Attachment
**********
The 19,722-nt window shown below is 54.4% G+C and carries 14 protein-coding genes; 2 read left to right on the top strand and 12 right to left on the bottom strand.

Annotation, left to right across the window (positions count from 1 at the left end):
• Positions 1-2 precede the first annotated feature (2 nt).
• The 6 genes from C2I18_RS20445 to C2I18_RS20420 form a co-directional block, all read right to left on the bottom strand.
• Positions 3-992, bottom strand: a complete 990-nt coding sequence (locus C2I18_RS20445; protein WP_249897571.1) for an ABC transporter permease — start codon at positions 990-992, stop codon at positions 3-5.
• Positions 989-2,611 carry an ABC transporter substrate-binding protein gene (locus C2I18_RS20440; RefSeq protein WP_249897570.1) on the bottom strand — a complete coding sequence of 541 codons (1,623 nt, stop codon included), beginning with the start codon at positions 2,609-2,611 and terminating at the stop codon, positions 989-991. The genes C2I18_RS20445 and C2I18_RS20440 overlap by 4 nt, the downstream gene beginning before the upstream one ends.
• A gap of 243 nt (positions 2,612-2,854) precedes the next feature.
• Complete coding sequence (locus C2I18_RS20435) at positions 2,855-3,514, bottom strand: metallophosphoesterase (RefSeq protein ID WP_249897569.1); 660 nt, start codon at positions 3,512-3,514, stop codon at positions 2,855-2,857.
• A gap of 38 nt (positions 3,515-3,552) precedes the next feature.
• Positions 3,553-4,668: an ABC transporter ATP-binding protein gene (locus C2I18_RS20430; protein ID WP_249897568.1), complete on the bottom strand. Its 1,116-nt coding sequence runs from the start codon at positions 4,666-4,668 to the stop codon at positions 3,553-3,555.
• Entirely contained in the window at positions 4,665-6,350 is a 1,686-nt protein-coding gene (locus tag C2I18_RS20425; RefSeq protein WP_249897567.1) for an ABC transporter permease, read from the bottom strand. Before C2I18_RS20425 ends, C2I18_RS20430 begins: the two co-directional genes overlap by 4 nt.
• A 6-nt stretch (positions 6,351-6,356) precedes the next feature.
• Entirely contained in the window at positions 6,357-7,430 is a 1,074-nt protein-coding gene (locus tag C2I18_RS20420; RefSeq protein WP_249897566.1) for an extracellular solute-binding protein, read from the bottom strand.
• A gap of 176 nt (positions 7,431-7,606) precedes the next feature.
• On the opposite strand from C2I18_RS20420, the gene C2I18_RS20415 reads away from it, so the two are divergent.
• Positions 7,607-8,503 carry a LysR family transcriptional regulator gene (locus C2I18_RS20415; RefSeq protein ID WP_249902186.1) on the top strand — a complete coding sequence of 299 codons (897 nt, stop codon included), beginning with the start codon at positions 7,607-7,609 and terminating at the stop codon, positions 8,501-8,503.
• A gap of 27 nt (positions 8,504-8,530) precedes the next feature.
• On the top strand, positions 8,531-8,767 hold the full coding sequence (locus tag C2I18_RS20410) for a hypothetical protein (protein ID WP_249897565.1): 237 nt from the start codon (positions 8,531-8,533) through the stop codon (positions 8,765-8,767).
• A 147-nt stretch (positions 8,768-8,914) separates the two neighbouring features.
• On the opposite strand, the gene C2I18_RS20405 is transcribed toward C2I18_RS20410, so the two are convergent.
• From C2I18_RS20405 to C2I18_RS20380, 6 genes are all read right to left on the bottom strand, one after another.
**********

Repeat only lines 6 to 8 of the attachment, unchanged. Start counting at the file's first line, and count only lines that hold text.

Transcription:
• Positions 989-2,611 carry an ABC transporter substrate-binding protein gene (locus C2I18_RS20440; RefSeq protein WP_249897570.1) on the bottom strand — a complete coding sequence of 541 codons (1,623 nt, stop codon included), beginning with the start codon at positions 2,609-2,611 and terminating at the stop codon, positions 989-991. The genes C2I18_RS20445 and C2I18_RS20440 overlap by 4 nt, the downstream gene beginning before the upstream one ends.
• A gap of 243 nt (positions 2,612-2,854) precedes the next feature.
• Complete coding sequence (locus C2I18_RS20435) at positions 2,855-3,514, bottom strand: metallophosphoesterase (RefSeq protein ID WP_249897569.1); 660 nt, start codon at positions 3,512-3,514, stop codon at positions 2,855-2,857.